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Denver Post on ASSK
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>From The Denver Post (Colorado), Sunday, 30 June 1996, p. 12A:
Nobel laureate the 'Mandela of '90s'
Crusader Suu Kyi fights for people of Myanmar
By Mary George
Special to The Denver Post
Four decades ago, at a tea party given by the Burmese prime minister's
wife, Inge Sargent met Aung San Suu Kyi.
Sargent was the princess of Hsipaw, one of the Shan states on the
northeast frontier of the nation then known as Burma. Suu Kyi was a
well-behaved, unremarkable 10-year-old girl.
Today, Suu Kyi leads the National League of Democracy in the country that
has been renamed Myanmar. She won the 1991 Nobel Peace Prize and she and
her cause have been compared with Nelson Mandela and his fight against
South African apartheid.
"She is 'The Hope of Burma,' said Sargent, speaking for herself and
thousands of Burmese who want an end to the country's brutal military
Suu Kyi gained that title because of her repeated challenges to the State
Law and Order Restoration Council, the latest reincarnation of Burmese
military rule. Like Mandela, she has urged the international community to
pressure the regime by shunning trade and investment in Myanmar.
The generals have tried to control her influence, with limited success.
In the 1990 election, her party's parliamentary candidates won more than
80 percent of the vote. SLORC prohibited the parliament from convening
and arrested most of the elected delegates.
Last year, Suu Kyi was released from six years of house arrest. Since
then, she has addressed throngs of supporters each Saturday and Sunday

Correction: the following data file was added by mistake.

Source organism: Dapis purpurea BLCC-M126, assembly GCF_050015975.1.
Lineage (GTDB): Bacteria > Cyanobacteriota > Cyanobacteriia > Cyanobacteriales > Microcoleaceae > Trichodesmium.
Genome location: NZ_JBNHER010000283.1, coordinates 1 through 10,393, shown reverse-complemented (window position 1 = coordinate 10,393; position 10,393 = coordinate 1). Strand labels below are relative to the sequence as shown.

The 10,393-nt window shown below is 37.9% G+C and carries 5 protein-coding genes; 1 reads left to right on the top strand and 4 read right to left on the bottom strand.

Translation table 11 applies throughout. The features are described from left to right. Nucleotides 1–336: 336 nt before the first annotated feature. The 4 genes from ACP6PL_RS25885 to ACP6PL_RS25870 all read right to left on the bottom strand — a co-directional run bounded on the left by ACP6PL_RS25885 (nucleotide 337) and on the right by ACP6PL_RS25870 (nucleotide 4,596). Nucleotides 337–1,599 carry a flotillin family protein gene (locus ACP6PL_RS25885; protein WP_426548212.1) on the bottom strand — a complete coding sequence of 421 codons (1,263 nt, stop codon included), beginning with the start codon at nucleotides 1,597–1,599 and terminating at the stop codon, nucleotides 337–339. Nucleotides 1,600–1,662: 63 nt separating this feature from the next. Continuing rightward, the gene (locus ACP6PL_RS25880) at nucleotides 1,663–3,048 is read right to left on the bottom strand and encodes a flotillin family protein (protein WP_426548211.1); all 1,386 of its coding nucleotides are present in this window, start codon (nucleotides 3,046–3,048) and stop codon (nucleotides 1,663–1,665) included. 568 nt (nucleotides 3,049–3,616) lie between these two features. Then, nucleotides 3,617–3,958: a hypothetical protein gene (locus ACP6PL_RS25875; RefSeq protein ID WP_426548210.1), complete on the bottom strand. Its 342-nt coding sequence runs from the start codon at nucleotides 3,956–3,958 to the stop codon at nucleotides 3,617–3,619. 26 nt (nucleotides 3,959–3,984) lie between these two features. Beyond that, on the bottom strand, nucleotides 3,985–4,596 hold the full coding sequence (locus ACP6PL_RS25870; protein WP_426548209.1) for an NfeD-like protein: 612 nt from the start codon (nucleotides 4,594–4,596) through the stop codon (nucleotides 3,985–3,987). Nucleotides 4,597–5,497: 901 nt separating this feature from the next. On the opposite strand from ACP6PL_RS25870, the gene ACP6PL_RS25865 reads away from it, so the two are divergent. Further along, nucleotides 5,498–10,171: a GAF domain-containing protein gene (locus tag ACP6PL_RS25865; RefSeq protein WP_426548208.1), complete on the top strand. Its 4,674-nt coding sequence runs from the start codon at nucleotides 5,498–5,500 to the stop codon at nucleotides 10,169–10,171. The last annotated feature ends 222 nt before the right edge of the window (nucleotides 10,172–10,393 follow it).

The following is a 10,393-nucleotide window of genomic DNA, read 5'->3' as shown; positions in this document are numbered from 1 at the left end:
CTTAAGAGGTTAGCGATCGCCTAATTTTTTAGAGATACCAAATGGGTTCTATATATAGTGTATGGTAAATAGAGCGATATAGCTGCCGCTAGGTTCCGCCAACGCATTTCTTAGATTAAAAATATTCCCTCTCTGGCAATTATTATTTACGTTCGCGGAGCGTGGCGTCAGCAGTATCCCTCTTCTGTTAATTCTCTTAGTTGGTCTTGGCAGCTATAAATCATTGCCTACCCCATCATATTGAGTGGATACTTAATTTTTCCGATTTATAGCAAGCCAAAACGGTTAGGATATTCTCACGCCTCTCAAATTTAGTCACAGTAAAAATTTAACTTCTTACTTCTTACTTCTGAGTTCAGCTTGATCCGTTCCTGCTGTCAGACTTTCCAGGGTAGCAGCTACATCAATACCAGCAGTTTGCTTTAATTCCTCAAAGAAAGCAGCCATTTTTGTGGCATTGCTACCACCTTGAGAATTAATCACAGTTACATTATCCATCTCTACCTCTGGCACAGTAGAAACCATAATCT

afternoon outside the family home in Rangoon, where she lives.
A month ago, SLORC targeted the weekend gathering by passing a new law
prescribing up to 20 years imprisonment for anyone who seeks to "undermine
the tranquility of the state, community peace and tranquility, and
prevalence of law and order."
But Suu Kyi has addressed crowds each weekend since.
Observers agree that Suu Kyi is insulated from the generals by the legacy
of her father, Aung San, the nation's national hero. "If she were not her
father's daughter, she would long be dead," Inge Sargent said.
During World War II, when Burma was a British colony under Japanese
control, Aung San went underground and led the fight against the Japanese.
That feat alone won him the country's heart.
After the war, Aung San peacefully brought the nation's often warring
ethnic states together in the Union of Burma, another giant
accomplishment. But in 1947, just as the country was winning its
independence from Britain, Aung San was assassinated, an act that gave the
national hero the status of national martyr.
Suu Kyi was 2 years old when Aung San was killed. She was educated in
England, married a Briton and returned to her native country in 1988 to
care for her ill mother. The nation's politics and economy were in
shambles, and a pro-democracy movement was fomenting.
Suu Kyi stepped into the protest leadership role.
Despite house arrest and death threats, Suu Kyi has advanced her cause by
playing to SLORC's weaknesses and to international sympathies, said Josef
Silverstein, professor emeritus at Rutgers University.
"Burma is broke, and the military has been led to believe that it should
open the country to tourists and large companies" to strengthen its
economy, Silverstein said.
"They need foreign investment, and that is why, in my opinion, they come
up to the gate, but they don't cross it. They intimidate Aung San Suu
Kyi, but they don't harm her."
Observers exude pessimism about the country's future.
"Burma is firmly under military control, stronger than at any time since
the first military takeover in 1962," said Thailand-based journalist and
Burma expert Bertil Lintner in an interview on the Internet.
"There is no sign whatsoever of Burma moving away from that state of
affairs. Civilian participation in the decision-making process is
nonexistent, and it's the generals who are calling the shots."